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Rediff.com  » News » The writing is on the wall for Obama and Democrats

The writing is on the wall for Obama and Democrats

Last updated on: November 2, 2010 09:58 IST

'I see a very bad night for Democrats'

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Prasanna D Zore in Miami

Rediff.com's Prasanna D Zore assesses the mood of the voters ahead of the US mid-term elections on November 2

United States President Barack Obama and his
Democrat folk are all set for a drubbing in the Congress

"I see a very bad night for Democrats on Wednesday," says Dario Moreno, who teaches political science at Florida International University.

He was addressing a group of foreign correspondents covering the mid-term elections in the United States of America on the invitation of the US State Department.

That, succinctly sums up what's likely to happen, as results to the US Senate, the House of Representatives and for governors of a number of states will be out by Wednesday evening (9 pm EST; 6.30 am IST).

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Photographs: Kevin Lamarque/Reuters
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Historically, the President's party has always ended up a loser in mid-term elections

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The popular opinion and polls conducted by all and every newspapers in the US indicate that the Republicans will have a clean sweep of the Congress (House of Representatives) while the Democrats will be able to cling to the Senate with a wafer-thin majority.

Historically, the President's party has always ended up a loser in mid-term elections since 1934 with two exceptions: Franklin Delano Roosevelt's Democrats won 9 seats in 1934 and in 2002 George W Bush's party gained 7 seats.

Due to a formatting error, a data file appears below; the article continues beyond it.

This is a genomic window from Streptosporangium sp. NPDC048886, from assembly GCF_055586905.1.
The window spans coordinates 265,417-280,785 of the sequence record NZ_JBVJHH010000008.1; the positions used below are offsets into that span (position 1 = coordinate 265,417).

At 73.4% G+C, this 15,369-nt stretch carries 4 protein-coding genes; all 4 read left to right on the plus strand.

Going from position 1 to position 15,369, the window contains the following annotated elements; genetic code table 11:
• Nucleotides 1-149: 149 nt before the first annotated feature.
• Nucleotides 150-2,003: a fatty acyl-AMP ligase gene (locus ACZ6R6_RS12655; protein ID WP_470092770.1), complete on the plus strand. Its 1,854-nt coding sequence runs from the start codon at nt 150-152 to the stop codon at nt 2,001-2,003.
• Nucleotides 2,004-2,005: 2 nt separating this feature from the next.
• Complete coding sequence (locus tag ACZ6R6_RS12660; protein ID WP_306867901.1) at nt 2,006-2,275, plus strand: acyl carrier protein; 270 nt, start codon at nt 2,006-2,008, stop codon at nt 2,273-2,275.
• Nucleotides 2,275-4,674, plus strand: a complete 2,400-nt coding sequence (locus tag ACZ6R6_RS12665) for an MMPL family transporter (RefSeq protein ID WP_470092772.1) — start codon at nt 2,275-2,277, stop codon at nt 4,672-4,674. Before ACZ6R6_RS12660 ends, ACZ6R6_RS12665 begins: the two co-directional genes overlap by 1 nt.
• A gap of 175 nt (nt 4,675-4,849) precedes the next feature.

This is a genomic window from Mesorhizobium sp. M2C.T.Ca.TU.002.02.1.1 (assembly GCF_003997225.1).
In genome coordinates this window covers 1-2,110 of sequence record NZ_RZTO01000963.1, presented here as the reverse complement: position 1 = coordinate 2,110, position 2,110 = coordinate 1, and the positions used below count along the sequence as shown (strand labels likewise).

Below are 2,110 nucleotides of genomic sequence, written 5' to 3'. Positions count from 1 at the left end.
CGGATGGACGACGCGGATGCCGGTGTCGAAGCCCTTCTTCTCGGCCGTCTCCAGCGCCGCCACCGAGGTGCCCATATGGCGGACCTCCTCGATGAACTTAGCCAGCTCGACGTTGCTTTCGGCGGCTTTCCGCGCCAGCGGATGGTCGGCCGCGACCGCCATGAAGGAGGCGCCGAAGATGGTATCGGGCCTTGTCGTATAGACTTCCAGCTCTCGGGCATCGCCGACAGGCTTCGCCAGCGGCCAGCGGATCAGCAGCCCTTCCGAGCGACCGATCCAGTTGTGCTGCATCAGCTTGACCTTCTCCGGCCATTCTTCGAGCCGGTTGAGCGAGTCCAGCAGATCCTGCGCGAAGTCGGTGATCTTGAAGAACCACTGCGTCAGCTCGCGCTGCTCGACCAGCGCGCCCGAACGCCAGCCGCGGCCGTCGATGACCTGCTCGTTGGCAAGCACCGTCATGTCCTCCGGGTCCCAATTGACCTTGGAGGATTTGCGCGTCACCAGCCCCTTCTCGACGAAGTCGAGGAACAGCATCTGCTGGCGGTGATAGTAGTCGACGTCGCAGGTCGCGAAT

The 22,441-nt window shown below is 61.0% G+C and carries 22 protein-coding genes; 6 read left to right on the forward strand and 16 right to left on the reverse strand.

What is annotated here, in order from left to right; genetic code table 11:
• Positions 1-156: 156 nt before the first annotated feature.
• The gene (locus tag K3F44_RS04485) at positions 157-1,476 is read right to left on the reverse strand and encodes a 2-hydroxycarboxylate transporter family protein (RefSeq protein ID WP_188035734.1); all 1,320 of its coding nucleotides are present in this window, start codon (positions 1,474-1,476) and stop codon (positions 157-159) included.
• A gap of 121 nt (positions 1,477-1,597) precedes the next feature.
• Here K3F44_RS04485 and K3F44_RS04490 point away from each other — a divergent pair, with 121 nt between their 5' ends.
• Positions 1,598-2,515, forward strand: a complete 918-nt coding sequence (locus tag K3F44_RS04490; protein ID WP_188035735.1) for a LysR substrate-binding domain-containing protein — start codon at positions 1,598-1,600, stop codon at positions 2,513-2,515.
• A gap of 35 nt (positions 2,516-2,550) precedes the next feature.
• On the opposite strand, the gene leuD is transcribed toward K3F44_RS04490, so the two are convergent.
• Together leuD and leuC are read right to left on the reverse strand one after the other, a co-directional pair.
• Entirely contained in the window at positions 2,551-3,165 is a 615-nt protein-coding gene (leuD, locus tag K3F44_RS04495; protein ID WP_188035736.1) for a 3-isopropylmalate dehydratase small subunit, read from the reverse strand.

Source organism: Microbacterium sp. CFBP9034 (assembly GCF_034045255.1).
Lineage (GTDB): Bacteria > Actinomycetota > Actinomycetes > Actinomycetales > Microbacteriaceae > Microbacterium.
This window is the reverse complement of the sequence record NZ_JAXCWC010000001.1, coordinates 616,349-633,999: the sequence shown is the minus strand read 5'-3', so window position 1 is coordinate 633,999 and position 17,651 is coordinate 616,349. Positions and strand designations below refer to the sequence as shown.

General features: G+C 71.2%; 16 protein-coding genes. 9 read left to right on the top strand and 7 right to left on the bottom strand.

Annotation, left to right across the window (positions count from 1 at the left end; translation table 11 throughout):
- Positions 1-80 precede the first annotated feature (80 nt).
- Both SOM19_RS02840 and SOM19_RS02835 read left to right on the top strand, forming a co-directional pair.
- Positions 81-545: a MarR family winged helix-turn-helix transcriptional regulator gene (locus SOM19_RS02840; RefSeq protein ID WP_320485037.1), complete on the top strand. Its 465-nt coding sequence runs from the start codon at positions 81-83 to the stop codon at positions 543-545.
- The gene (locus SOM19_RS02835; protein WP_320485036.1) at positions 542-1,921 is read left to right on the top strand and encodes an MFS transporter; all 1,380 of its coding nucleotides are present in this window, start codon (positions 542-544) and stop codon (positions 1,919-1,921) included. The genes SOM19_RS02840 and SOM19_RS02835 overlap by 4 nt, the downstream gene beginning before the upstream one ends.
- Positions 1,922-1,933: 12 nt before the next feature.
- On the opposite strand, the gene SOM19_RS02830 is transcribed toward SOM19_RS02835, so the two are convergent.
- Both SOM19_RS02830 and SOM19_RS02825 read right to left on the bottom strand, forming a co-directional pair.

According to academics and general electorate that Rediff.com spoke with high unemployment rate, foreclosures, health care and immigration laws are the key issues that will decide the fate of contestants on Wednesday.



Image: Early voters at a polling station in Miami
Photographs: Prasanna D Zore/Rediff.com
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'Obama administration seems to have screwed up'

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And all on counts the Obama administration seems to have "screwed up", says Jay Jay who puts the entire blame of all that is wrong with his country's economy on his President's inability to solve these niggling powers ever since he assumed power in January 2009.

Jay Jay is self-employed and works as a consultant in Miami.

While unemployment rate is nearing double digits nationally, the state of Florida fares worse with 12 in every 100 people being unemployed according to figures compiled by Dr Sean Foreman, assistant professor of political science, Barry University in Miami.

Add to that 20 per cent foreclosure rate in Florida and you get a sense of what makes Jay Jay angry.

It is this sense of angst against the establishment that will help the Republicans ride the Congress with a gain of 50 to 60 seats according to Dr Foreman.



Image: Jay Jay
Photographs: Prasanna D Zore/Rediff.com
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'The US voters can't tolerate high rate of unemployment'